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Title Catalyst : Deep Sea Mining/Voyage Of The Malaspina/Rebreathers/Deep Sea Diners/The Mariana Trench.

Published Australia : ABC [broadcaster], 2011 June 09 at 20:00:00.

Copies

Location Call No. Status
 UniM INTERNET video    AVAILABLE
Physical description 1 streaming video file (27 min. 34 sec.) ; 166950978 bytes
Summary An historic Spanish voyage; mining undersea volcanoes; the latest in diving gear; deep sea diners; the deepest location on earth the Mariana Trench. DEEP SEA MINING Most volcanic activity happens not on land, but kilometres underwater in the deep ocean. Geological research has revealed that underwater volcanoes or hydrothermal vents are rich in metals like copper, zinc, silver and gold at concentrations that make them commercially attractive to miners. But, they are also colonised by exotic life forms and scientists believe the vents may have been the location where life originated. Mark Horstman investigates a mine that is set to commence operations in the deep waters off Papua New Guinea. VOYAGE OF THE MALASPINA Two Spanish Navy vessels, the Hesperides and Sarmiento de Gamboa are circumnavigating the world with 250 scientists and researchers, sailing to assess the effects of climate change on the oceans of the world and exploring the biodiversity of the deep oceans. The voyage is to honour the Alexandro Malaspina, which more than 2oo years ago took a 5-year voyage of scientific significance. Graham Phillips recently joined the crew and scientists aboard the Hesperides on its leg between Sydney and Auckland. REBREATHERS In 1943, French diving legend, Jacques Cousteau first gave us the key to experiencing the magic of our underwater world with his amazing aqua lung. Since then, our ability to breathe underwater has come a long way thanks to huge advances in mixed gas diving and rebreather technology. Jonica Newby takes the plunge with the Navy to discover how key 'game changers' in the field of rebreathers have not only enabled divers to undertake delicate military operations without detection but are now also benefitting recreational divers in surprising ways. DEEP SEA DINERS Researchers have sent bait and an infrared camera to the depths of the ocean to study how deep sea diners find their dinner in the darkness. A rarely observed six gill shark is recorded for the first time at such a depth and a jumbo Humboldt Squid attacks the free meal with relish. THE MARIANA TRENCH The Challenger Deep is the deepest part of the deepest known ocean trench, the Mariana Trench which is two kilometres deeper than Everest is high. The only humans ever to have reached the bottom of the world were Jacques Piccard and Don Walsh in the deep diving vessel the Trieste, way back in 1960. 50 years on and no-one has dared to emulate their heroic feat.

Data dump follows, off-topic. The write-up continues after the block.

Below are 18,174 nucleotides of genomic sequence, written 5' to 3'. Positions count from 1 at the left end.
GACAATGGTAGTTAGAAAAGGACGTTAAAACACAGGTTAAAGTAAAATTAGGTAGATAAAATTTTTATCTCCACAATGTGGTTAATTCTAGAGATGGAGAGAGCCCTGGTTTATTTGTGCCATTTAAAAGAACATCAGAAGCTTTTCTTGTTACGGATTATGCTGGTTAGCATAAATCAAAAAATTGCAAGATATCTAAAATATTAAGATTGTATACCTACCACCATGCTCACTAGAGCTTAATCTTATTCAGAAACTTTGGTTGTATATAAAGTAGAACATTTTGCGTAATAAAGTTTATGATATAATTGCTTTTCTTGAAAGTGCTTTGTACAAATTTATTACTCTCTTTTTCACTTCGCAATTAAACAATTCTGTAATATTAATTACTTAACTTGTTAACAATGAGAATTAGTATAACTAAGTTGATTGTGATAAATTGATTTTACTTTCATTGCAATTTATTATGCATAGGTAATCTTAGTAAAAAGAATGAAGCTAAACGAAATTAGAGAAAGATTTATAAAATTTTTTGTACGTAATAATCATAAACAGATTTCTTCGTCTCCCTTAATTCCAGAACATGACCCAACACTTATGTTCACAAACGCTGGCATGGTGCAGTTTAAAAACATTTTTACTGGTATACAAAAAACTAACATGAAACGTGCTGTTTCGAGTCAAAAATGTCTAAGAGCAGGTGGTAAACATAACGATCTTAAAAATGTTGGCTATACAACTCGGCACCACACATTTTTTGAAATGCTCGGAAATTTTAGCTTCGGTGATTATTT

Audience Classification G ACMA.
Other author Phillips, Graham, host.
Newby, Jonica, reporter.
Alcaraz, Miquel, contributor.
Duarte, Carlos, contributor.
Haynes, Paul, contributor.
Patterson, Lane, contributor.
Perez, Laura Morales, contributor.
Rebok, Sandra, contributor.
Royer, Sarah-Jeanne, contributor.
Van Dover, Cindy Lee, contributor.
Yeats, Chris, contributor.
Subject Hesperides (Research ship)
Ocean mining -- Economic aspects.
Ocean mining -- Environmental aspects.
Oceanographic research ships.
Scuba diving -- Safety measures.
Underwater breathing apparatus.
Educational.